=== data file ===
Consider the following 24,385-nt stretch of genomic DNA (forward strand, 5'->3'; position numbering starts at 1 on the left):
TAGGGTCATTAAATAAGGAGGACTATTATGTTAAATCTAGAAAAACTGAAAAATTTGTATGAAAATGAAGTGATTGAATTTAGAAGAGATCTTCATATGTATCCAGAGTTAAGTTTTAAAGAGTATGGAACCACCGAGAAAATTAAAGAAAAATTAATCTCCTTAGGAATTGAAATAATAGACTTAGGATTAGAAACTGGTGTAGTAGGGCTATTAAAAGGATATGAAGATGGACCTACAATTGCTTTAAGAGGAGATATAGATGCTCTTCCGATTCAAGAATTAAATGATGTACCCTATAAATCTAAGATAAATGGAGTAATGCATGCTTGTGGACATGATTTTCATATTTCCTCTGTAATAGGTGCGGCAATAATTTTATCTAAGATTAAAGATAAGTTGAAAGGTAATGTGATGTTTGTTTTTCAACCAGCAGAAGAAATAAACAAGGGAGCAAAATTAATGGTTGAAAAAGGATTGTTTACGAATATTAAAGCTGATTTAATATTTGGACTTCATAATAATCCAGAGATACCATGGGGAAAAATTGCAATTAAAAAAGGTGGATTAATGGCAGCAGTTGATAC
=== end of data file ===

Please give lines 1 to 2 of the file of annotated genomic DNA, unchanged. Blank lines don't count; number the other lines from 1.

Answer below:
Consider the following 24,385-nt stretch of genomic DNA (forward strand, 5'->3'; position numbering starts at 1 on the left):
TAGGGTCATTAAATAAGGAGGACTATTATGTTAAATCTAGAAAAACTGAAAAATTTGTATGAAAATGAAGTGATTGAATTTAGAAGAGATCTTCATATGTATCCAGAGTTAAGTTTTAAAGAGTATGGAACCACCGAGAAAATTAAAGAAAAATTAATCTCCTTAGGAATTGAAATAATAGACTTAGGATTAGAAACTGGTGTAGTAGGGCTATTAAAAGGATATGAAGATGGACCTACAATTGCTTTAAGAGGAGATATAGATGCTCTTCCGATTCAAGAATTAAATGATGTACCCTATAAATCTAAGATAAATGGAGTAATGCATGCTTGTGGACATGATTTTCATATTTCCTCTGTAATAGGTGCGGCAATAATTTTATCTAAGATTAAAGATAAGTTGAAAGGTAATGTGATGTTTGTTTTTCAACCAGCAGAAGAAATAAACAAGGGAGCAAAATTAATGGTTGAAAAAGGATTGTTTACGAATATTAAAGCTGATTTAATATTTGGACTTCATAATAATCCAGAGATACCATGGGGAAAAATTGCAATTAAAAAAGGTGGATTAATGGCAGCAGTTGATAC